Excercise 14 Problems
1. Calculate the temperature of the parcel at the following elevations as it rises up the wind-ward side of the mountain:
(a) 1000m 20 °C
(b) 2000m 10 °C
(c) 4000m -2 °C
2. (a) After the parcel of air has descended down the lee side of the mountain to sea level, what is the temperature of the parcel?
(b) Why is the parcel now warmer than it was at sea level on the windward side (what is the source of the heat energy)?
3. (a) On the windward side of the mountain, is the relative humidity of the parcel increasing or decreasing as it rises from sea level to 2000 meters?
When air rises, its pressure decreases, so it expands and cools adiabatically.
4. (a) On the lee side of the mountain, is the relative humidity of the parcel increasing or decreasing as it descends from 4000 meters to sea level?
b) Why? When the temperature of a parcel of air increases, its relative humidity
As the air goes down the lee side of the mountain, the air actually rises in temperature. This warmer air increases the water vapor capacity or the air.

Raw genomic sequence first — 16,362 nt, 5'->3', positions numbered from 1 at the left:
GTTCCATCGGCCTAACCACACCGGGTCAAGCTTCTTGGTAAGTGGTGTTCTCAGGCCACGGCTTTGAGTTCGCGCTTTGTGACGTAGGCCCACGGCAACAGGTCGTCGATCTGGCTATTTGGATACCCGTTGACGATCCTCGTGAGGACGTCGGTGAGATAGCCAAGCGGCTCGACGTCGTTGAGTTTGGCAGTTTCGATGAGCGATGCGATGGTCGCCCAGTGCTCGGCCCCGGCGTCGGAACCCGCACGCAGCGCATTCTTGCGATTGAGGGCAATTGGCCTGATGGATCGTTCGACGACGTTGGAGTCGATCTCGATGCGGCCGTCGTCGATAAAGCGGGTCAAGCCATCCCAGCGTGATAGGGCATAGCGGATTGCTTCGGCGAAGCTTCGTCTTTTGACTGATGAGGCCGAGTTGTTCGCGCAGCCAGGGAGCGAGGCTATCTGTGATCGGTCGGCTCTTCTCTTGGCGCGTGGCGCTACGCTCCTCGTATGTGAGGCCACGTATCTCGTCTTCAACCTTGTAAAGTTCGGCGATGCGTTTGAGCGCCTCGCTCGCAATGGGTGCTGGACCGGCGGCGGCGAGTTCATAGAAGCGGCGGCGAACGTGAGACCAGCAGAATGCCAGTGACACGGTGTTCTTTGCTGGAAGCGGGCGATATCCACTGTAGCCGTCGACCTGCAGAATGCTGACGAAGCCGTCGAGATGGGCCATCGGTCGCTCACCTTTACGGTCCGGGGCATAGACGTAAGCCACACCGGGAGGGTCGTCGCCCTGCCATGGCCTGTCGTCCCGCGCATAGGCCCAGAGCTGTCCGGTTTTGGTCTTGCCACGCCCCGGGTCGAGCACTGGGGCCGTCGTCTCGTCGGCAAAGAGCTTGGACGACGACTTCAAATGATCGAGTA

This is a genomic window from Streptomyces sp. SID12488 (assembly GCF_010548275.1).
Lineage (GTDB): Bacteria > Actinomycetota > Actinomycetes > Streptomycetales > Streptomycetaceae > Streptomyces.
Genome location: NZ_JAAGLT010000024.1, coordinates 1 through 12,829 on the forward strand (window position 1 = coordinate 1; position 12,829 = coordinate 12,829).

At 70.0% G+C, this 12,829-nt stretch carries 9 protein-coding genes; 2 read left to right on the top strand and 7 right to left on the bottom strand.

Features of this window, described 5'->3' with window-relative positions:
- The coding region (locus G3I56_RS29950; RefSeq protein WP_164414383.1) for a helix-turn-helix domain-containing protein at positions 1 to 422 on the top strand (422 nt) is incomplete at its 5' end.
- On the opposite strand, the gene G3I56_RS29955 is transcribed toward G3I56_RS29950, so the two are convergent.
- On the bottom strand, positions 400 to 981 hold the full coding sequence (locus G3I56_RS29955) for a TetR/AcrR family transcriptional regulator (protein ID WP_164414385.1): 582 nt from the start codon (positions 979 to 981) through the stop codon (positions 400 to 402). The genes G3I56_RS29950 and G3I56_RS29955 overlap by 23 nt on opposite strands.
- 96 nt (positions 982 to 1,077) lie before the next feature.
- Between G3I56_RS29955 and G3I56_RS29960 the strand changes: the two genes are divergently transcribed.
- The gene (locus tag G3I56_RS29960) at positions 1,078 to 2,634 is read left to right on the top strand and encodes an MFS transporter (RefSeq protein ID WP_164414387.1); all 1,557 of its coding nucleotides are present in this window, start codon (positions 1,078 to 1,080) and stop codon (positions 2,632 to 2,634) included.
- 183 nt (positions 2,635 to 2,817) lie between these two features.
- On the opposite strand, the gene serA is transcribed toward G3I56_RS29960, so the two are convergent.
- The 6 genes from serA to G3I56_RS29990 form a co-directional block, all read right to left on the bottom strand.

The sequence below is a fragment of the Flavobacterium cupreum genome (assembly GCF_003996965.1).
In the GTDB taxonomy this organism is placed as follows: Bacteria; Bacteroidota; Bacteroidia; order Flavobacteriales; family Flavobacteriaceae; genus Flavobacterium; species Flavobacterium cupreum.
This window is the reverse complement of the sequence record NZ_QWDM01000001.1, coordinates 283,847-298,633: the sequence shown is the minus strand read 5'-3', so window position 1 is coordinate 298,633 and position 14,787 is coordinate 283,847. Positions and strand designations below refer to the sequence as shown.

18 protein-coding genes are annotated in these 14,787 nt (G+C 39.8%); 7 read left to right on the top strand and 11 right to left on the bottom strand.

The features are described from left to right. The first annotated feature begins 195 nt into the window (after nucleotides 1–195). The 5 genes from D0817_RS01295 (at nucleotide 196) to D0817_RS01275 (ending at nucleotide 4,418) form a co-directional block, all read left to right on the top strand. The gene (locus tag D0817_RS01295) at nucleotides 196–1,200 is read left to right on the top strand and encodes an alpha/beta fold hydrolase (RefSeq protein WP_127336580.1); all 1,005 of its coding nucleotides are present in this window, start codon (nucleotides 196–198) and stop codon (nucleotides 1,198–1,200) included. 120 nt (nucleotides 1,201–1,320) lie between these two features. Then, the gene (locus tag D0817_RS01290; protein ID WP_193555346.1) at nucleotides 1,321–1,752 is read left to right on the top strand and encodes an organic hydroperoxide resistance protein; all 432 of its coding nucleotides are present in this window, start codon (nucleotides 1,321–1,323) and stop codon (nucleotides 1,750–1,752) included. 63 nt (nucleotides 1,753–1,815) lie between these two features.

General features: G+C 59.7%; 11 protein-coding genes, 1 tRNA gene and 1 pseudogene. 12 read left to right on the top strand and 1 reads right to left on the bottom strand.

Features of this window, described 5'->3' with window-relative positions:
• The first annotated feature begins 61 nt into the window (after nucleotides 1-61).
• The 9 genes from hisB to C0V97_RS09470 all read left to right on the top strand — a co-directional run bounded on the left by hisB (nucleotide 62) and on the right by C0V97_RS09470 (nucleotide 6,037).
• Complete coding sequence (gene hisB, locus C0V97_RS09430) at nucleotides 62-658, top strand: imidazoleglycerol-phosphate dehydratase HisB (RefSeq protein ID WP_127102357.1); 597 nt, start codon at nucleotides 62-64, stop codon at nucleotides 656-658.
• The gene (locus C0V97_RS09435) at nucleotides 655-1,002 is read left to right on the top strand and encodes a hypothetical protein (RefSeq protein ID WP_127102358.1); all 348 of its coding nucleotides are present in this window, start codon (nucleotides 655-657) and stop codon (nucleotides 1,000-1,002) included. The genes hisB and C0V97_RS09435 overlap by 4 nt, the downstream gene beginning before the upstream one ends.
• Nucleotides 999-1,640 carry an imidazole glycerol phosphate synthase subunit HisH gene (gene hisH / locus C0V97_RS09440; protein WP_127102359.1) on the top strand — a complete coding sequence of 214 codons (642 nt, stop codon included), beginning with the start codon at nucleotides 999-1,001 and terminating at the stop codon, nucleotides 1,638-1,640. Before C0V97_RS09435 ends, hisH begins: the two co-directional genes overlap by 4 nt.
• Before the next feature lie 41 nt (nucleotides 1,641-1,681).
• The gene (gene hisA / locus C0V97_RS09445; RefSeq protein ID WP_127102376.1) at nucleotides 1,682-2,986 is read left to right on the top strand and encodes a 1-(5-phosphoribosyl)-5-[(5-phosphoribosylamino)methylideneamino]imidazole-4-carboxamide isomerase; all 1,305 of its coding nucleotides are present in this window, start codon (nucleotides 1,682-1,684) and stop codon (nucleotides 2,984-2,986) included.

EXERCISE 14 PROBLEMS – PART II
5. (a) On the windward side of the mountain, should the relative humidity of the parcel change as it rises from 2000m to 4000m?
(a) No, the relative humidity should not change.
(b) The elevation at which the parcel of air reaches its dep point temperature is called the lifting condensation level. The LCL in this example was 2000m, so the relative humidity is at 100% already.
6. As the air rises up the windward side of the mountain:
(a) What is the capacity (saturation mixing ratio) of the air at 2000 meters?
(b) What is the capacity of the air at 4000 meters?
Approx 3.2 g/kg
7. What is the capacity of the air after it had descended back down to sea level on the lee side of the mountain?
Approx 4.2 g/kg
8. (a) Assuming that no water